James Nottingham's Blog

Reflections from a World of Education

Archive for Reading

Billie: the Reading Dog

Another great aspect of Douglas Park School is their dog, Billie, a 5-year-old Golden Labrador. Owned by Annie, the school manager, Billie hangs out in the entrance hall welcoming all visitors and enhancing the family feel of the place.

Doing what dogs do best, Billie offers a sense of security for children, particularly those with emotional or social difficulties; she brings a sense of fun to heated debates (she is tactically deployed to defuse any tense situation involving an irate parent or a pompous inspector); and she is the favourite attraction for pre-schoolers who look forward to patting her whilst Mum or Dad drops off their older siblings (I bet this “sales pitch” is one of the many reasons why Douglas Park recruits more and more children every year).

Now though, Billie is training to be a Reading Dog. Basing herself in the new entrants room (for 5-year-olds), Billie sits attentively, listening to a child reading or watching whilst they show their latest piece of writing. Being a wholly appreciative listener, the children really enjoy having a captive audience all for themselves!

Advertisements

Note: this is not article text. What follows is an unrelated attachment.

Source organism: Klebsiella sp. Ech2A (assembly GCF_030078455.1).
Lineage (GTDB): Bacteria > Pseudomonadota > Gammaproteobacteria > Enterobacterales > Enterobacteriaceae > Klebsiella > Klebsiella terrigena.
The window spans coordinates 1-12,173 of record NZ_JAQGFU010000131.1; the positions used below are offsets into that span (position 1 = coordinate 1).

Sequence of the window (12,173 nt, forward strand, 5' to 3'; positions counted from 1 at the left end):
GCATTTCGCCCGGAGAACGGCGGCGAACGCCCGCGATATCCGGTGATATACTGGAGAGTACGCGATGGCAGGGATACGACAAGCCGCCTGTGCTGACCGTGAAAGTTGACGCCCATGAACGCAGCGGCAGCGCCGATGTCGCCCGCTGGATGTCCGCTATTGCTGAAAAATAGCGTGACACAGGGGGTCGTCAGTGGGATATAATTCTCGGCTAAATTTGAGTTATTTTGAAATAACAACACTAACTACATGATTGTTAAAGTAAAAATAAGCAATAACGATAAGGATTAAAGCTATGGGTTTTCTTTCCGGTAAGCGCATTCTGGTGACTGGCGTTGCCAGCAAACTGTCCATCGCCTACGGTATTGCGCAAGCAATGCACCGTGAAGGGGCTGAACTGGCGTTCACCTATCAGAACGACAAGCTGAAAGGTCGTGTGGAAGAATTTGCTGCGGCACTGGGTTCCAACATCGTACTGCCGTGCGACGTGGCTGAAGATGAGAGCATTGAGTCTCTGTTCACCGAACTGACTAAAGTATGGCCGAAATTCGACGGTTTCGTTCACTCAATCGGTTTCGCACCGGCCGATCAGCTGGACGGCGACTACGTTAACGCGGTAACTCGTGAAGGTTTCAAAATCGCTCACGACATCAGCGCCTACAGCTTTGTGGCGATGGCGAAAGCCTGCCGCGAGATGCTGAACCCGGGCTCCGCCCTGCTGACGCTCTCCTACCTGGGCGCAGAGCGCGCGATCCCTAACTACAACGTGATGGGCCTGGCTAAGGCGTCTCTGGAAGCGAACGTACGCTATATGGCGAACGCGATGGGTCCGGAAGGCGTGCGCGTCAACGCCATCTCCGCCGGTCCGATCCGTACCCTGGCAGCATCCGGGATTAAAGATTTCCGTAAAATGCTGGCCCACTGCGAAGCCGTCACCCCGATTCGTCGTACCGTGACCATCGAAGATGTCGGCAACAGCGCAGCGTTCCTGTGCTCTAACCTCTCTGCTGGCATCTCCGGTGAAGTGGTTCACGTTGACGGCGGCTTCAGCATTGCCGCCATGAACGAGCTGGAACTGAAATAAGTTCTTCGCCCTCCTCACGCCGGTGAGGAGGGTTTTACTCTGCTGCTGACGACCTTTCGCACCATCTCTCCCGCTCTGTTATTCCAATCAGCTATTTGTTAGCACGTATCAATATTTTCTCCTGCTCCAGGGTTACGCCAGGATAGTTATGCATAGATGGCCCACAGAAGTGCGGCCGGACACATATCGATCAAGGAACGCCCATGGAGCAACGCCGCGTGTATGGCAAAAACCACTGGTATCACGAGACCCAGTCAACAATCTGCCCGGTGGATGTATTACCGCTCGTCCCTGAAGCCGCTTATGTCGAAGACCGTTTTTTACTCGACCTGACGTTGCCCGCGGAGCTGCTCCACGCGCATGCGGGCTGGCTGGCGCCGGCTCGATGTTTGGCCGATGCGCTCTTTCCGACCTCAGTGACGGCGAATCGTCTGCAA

Assess: to Sit Beside

This is the first of two postings inspired by a couple of wonderful days I’ve had working with the staff and students at Douglas Park Primary School in Masterton, New Zealand.

Once per term, every child at Douglas Park is encouraged to invite their parents into school for a Learning Conference, during which he or she explains what they’ve been learning, how much progress they’ve made and where they intent to go next. (See Learning Conference guide).
Their rationale behind these conferences are twofold; the first is straight from John Hattie’s book on Visible Learning:

“Parents should be educated in the language of schooling so that home and school can share in the expectations and the child does not have to live in two worlds – with little understanding between home and school. Some parents know how to speak the language of schooling and thus provide an advantage for their children during the school years, while others do not know this language, which can be a major barrier to the home contributing to achievement.”

Second of all, as they explain: “Assess comes from Latin, to sit beside, so our learning conferences give parents the perfect opportunity to “sit beside” their child; to encourage our students to take personal responsibility for their learning; to develop their communication and organisational skills; to clarify for themselves and their parents their sense of progress and to further enhance the school-home communication and relationships.

For more information about this, take a look at the Learning Conference Guide on the Sustained Success website or email the school.